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ISO 9200-1993

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ISO 9200-1993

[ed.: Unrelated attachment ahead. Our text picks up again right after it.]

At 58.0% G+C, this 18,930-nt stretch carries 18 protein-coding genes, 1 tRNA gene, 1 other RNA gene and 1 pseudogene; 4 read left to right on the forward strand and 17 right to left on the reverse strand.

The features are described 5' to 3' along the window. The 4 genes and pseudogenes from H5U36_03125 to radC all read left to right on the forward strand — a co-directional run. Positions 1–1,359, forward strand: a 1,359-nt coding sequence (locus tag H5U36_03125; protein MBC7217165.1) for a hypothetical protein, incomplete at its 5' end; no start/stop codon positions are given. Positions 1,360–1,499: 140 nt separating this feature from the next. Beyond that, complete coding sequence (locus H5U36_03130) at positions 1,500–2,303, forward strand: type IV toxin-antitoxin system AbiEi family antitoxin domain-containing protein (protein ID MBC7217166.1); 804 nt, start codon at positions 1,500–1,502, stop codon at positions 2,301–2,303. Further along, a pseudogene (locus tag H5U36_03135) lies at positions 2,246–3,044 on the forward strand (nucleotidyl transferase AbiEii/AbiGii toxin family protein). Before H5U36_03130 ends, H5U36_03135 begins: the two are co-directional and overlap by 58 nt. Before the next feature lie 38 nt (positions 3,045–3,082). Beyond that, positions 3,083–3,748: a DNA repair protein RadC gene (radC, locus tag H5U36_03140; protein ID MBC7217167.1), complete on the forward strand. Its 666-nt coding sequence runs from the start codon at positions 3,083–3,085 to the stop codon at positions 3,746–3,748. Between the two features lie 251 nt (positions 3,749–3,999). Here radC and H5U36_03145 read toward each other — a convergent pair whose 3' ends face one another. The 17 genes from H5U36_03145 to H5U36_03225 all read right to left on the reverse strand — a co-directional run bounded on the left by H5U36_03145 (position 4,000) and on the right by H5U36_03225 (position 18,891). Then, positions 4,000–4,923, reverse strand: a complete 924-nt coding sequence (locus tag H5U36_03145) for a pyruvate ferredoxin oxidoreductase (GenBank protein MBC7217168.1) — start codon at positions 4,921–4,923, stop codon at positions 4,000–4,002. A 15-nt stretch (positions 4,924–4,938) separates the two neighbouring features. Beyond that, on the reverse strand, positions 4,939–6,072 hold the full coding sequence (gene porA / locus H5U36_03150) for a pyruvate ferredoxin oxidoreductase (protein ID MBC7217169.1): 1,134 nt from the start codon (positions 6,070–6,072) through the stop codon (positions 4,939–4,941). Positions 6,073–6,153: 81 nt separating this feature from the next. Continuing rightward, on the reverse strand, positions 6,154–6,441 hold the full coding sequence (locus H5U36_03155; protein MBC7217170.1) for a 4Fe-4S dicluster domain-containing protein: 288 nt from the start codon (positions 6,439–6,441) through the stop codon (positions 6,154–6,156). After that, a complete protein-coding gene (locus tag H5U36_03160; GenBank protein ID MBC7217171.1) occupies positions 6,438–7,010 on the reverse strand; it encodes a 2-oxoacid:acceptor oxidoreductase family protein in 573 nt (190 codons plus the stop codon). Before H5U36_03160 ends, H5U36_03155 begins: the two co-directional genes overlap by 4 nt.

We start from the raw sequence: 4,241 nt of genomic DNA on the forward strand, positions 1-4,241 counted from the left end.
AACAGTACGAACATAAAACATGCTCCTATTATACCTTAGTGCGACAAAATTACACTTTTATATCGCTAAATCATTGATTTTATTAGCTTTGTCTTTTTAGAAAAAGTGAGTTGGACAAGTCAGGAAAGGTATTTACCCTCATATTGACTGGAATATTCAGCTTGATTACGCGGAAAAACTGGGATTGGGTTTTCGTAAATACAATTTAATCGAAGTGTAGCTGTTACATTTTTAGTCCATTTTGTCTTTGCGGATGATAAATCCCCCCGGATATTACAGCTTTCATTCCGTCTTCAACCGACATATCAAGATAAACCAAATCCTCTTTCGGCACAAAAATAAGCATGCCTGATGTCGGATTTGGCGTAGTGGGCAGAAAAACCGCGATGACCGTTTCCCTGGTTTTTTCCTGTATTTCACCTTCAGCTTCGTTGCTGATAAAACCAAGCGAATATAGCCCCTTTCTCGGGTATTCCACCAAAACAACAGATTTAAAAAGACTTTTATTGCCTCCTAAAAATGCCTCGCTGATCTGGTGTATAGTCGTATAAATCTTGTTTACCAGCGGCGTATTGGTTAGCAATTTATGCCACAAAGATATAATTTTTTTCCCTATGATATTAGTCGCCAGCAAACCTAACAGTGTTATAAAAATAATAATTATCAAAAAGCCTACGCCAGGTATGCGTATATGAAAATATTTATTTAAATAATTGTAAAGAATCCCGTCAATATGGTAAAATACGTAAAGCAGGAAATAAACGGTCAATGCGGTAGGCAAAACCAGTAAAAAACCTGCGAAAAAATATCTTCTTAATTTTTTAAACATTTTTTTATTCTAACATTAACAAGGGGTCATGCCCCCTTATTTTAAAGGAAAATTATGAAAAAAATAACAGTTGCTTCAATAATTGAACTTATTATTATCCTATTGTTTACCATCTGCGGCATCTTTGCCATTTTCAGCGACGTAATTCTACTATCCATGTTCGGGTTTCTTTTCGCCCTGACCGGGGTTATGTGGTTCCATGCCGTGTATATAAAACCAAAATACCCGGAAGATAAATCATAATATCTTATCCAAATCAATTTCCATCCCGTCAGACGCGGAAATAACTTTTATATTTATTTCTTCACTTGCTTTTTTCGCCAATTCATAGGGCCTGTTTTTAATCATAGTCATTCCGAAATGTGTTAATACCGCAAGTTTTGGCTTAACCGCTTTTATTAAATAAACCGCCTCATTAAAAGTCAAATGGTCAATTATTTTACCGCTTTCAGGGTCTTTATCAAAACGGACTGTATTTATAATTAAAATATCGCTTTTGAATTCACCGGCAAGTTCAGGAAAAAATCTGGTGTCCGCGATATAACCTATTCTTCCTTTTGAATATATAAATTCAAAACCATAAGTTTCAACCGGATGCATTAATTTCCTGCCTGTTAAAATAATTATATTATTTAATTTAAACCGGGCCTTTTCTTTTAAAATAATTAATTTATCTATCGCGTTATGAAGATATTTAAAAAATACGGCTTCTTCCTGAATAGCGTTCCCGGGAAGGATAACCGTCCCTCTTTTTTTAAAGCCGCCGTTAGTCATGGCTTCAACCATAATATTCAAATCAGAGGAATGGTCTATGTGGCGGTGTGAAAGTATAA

BRITISH STANDARD BS 77021993 ISO 92001993 Guide to Volumetric metering of viscous hydrocarbons UDC 665.73/.74-404.2531.732BS77021993 This British Standard, having been prepared under the directionof the Petroleum Standards Policy Committee, waspublished under the authorityof the Standards Boardand comes into effect on 15October 1993 BSI 07-1999 The following BSI references relate to the work on this standard Committee reference PTC/12 Special announcement in BSI News, August 1993 ISBN 0 580 22287 X Committees responsible for this British Standard The preparation of this British Standard was entrusted by the Petroleum Standards Policy Committee PTC/- to Technical Committee PTC/12, upon which the following bodies were represented Department of Trade and Industry Gas and Oil Measurement Branch Department of Trade and Industry National Engineering Laboratory Institute of Petroleum Royal Institution of Naval Architects Salvage Association The following body was also represented in the drafting of the standard, through subcommittees and panels GAMBICA BEAMA Ltd. Amendments issued since publication Amd. No. Date CommentsBS77031993 BSI 07-1999 i Contents Page Committees responsible Inside front cover National foreword ii Introduction 1 1 Scope 1 2 Definition 1 3 Description of metering system 1 4 Meter proving 5 5 Meter operation 7 Annex A informative Sample gravimetric meter proving report form 8 Figure 1 Single-case meter installation with return line 4 Figure 2 Truck meter installation with control valve system 4 Figure 3 Line meter installation with control valve system 5 List of references Inside back coverBS77021993 ii BSI 07-1999 National foreword This British Standard has been prepared under the direction of the Petroleum Standards Policy Committee, It is identical with ISO 92001993 Crude petroleum and liquid petroleum products Volumetric metering of viscous hydrocarbons, published by the International Organization for Standardization ISO. ISO 9200 was prepared by Subcommittee 2, Dynamic petroleum measurement, of Technical Committee 28, Petroleum products and lubricants, in which the United Kingdom participated. CAUTION. Attention is drawn to the Health and Safety at Work etc. Act 1974 and the need for ensuring that the guidance given in this British Standard is carried out with suitable precautions. The guidance given in this British Standard is intended to be carried out by appropriately qualified and experienced persons and/or other suitably trained and/or supervised personnel. Normal safety precautions should be used throughout the use of this guide. Additional information. In the case of gravimetric meter proving 4.3 and Annex A, care should be exercised to ensure calculations adjust between apparent mass in air, as recorded by a weighing scale and true mass as indicated by density instruments. The buoyancy factors are given in API Table 56 in AnnexA of BS 64411993. It should also be noted that for LPG containers, weighing scales record a value nearer to true mass than apparent mass in air andtherefore, no adjustment is needed for this product. A British Standard does not purport to include all the necessary provisions of a contract. Users of British Standards are responsible for their correct application. Compliance with a British Standard does not of itself confer immunity from legal obligations. Summary of pages This document comprises a front cover, an inside front cover, pages i and ii, pages1 to 10, an inside back cover and a back cover. This standard has been updated see copyright date and may have had amendments incorporated. This will be indicated in the amendment table on the inside front cover.BS77021993 BSI 07-1999 1 Introduction This International Standard is intended as a guide to the design, installation, operation and proving of meters and their auxiliary equipment used in metering viscous hydrocarbons. The objective of this International Standard is to stress the differences between metering high viscosity hydrocarbons and the normal application of metering to less viscous hydrocarbon liquids. Some operations require purging the viscous liquids from the lines to prevent congealing during idle periods or to prevent contamination. If the air or gas used to displace the liquid is pumped through the meter when refilling the lines, the meter may operate at excessively high rates. This can cause damage to the moving parts of the meter and may result in erroneous meter registration. The recommendations in this International Standard should assist in avoiding misoperation, and the recommendations, if followed, should protect the meter from damage and inaccurate measurement due to entrapment of air or gas. Where alternative procedures are given, the recommendations of the meter manufacturer should be followed. 1 Scope This International Standard defines viscous hydrocarbons and describes the difficulties that arise when viscous hydrocarbons are raised to high temperatures. The effects of such temperatures upon meters, auxiliary equipment and fittings are discussed, and advice and warnings to overcome or mitigate difficulties are included. 2 Definition For the purposes of this International Standard, a viscous hydrocarbon is defined as any liquid hydrocarbon that requires special treatment or equipment in its handling or storage because of its resistance to flow. Examples of liquid hydrocarbons which are generally considered as viscous are residual fuels with a viscosity greater than 750 m 2 /s at 50 C, bitumens both penetration grades and cutbacks, most lubricating oils and grease components, as well as some crude oils. Note that viscosity is a parameter in its own right, regardless of temperature. NOTE 1It is possible that another liquid not needing these precautions might have some of the characteristics or present some of the measurement problems characteristic of viscous hydrocarbons. 3 Description of metering systems 3.1 Selection and installation of meters and auxiliary equipment 3.1.1 General Care should be taken in the selection and installation of meters and auxiliary equipment. Theselection of air removers eliminators is of particular importance when used in viscous liquid service and is discussed separately in 3.1.6. If the meter is to be installed in a vertical line, special consideration should be given to equipment design. Some types of meters are not designed for such an installation, and the performance of these types could be affected. Because of the various types of meters available and the wide differences in liquids and measurement conditions, it is important that the meter manufacturer be given complete information on the proposed application. The information that should be provided is listed in 3.1.2. 3.1.2 Special meter construction Many viscous liquids are heated in order to reduce viscosity and facilitate handling. If the viscous liquids are to be heated, certain special details in the meter’s construction and manufacture are required. Extra clearance between moving parts may be provided to prevent interference, to reduce the work load required, and to compensate for the higher temperature and altered viscosity. Certain viscous liquids can contain corrosive materials, and this corrosivity can increase as the liquid temperature increases. Where significant, the metallurgy of the meter, its trim and auxiliary equipment shall be capable of resisting this corrosion. At elevated temperatures, special meter construction materials may be required. Where dissimilar metals are used, the high temperature can result in mechanical interference caused by differences in metal expansion. This is particularly true where liners or lining sleeves are used. The use of devices such as ventilated counter extensions may be necessary to separate the counter and the meter adjuster from the heat source.BS77021993 2 BSI 07-1999 Meters used in the transfer of liquids at elevated temperatures are often fitted with automatic temperature compensators that automatically adjust the counter registration to 15 C. These compensators are designed to cover a certain rangeof operating temperatures. If a registration adjusted to 15 C is desired, the range of operating temperatures shall be accurately specified, as well as the density of the liquid or its coefficient of expansion. Operating a temperature compensator at temperatures above its design range will result in inaccurate registration and can damage the device. Standby temperature during idle periods can exceed the design temperature rating and result in damage to the automatic temperature compensator or to the moving parts of the meter. The meter manufacturer can make recommendations specific for the intended operating conditions to minimize possible problems. The manufacturer should be provided with the following information flow rate range at maximum and minimum viscosities; maximum and minimum operating pressures; maximum and minimum temperatures; anticipated standby or off-duty temperature; viscosity of fluid at maximum and minimum temperatures pascal-second, centipoise or any other recognized viscosity indication; specific gravity of fluid at maximum and minimum temperatures; type of proving equipment under consideration; nature and amount of any corrosive elements present; nature and amount of any abrasive elements present; compatibility or noncompatibility of construction material with the fluid. 3.1.3 Displacement meters Displacement meters have performance characteristics on viscous fluids different from inferential and turbine meters. Performance in a displacement meter is affected by meter slippage. Slippage is the unmetered flow passing through the mechanical clearance between the moving parts of the meter, and is caused by the differential pressure across a heated meter resulting from mechanical and fluid friction. The magnitude of the slippage flow, which can be considered to have a laminar flow regime, is related to the meter flow rate, the size of the clearances, the viscosity and the fluid density. There is considerably less slippage through a meter as liquid viscosity increases. When a high degree of accuracy is required, re-proving is suggested with any viscosity change to re-establish accuracy. Some types of displacement meters can handle any viscous liquid that can be pumped, whereas others may be limited to handling liquids of specified maximum viscosities. All types, however, have their maximum recommended flow rate reduced as the viscosity increases. The amount of flow rate reduction can vary with equipment from different manufacturers. A maximum limit on flow rate at high viscosity is necessary to maintain the meter pressure drop within the design limits, to prevent cavitation and to reduce the viscous shear load on moving parts. 3.1.4 Inferential and turbine-type meters For turbine meters, changes in liquid viscosity result in a shift in the meter factor and a change in the range of flow rates over which the turbine meter will perform with close accuracy. A change in fluid viscosity requires re-proving of the meter for best accuracy. Turbine meters are available with viscosity-compensating devices or they can be designed to compensate for changes in viscosity, and are capable of operating over an acceptable flow range. In services where the turbine meter will be operating at flow rates which do not vary greatly, acceptable accuracy can be obtained if the meter is proved and if meter factors are established for the various expected viscosities and rates. These factors should be reproducible. Since the viscosity of a liquid may change considerably with a change in temperature, all meters should be re-proved for changes in temperature as well as changes in viscosity. Re-proving will establish a basis for determining the frequency of proving that may be required to achieve the desired accuracy of measurement. When the temperature of the metered liquid can vary by more than a few degrees during deliveries, a temperature recorder is recommended.BS77021993 BSI 07-1999 3 Because of these viscosity factors, inferential and turbine-type meters for use on viscous hydrocarbons can be limited in performance; however, they should not be ruled out. 3.1.5 Heating methods If it is necessary to heat the liquid for ordinary pumping and handling, the liquid in the meter and the upstream piping should also be kept heated. The principal objective is to reduce the viscosity to a practical flow condition and prevent solidification during idle periods. Accessory equipment, such as valves, strainers and air eliminators, must be heated and insulated. This applies particularly to air eliminator venting mechanisms and control valve pilots. For services in which the liquid is heated while in storage, it is sometimes possible to keep the liquid in the line to the meter and the accessories heated by circulating the liquid through a return line. This method is of particular value on tank trucks where auxiliary heating methods are difficult to provide. Some double-case meters can be installed so that the meter housing is part of the circulating system. In this type of installation, the return line is connected to the meter’s outer housing. With single-case meters, the return line should tee off as close to the meter inlet as possible see Figure 1. In some applications, circulating the liquid through the entire meter system might be advisable; however, a means is necessary to prevent registration on the meter counter during such periods of circulation. An automatic method of controlling circulation and counter registration is suggested in this type of installation. Valves should be located in the return line to permit easy control of flow. Solenoid or motor-operated valves permit control of the circulation from a remote control point. Heating will reduce the viscosity of most liquids, and the best heat transfer function may be effected by a variety of devices or methods. Where steam is available, the lines may be steam-traced. Many recent installations use hot oil for tracing the lines. In either case, the meter and the accessories also can be heat-traced. In handling very viscous liquids, it may be necessary to use steam-jacketed meters and accessory equipment. This equipment can also be used where hot oils are the tracing medium. Where steam or hot-oil tracing or jacketing is not possible, electric heating can be used as an alternative method. In smaller installations, the use of electric heating cable may be adequate and less costly. It is important that the desired temperature of the liquid be maintained within reasonably close limits, not only for safety reasons, but also because meter accuracy is affected by variations in viscosity resulting from temperature fluctuations. If a displacement meter is provided with extra clearances for use at a high operating temperature,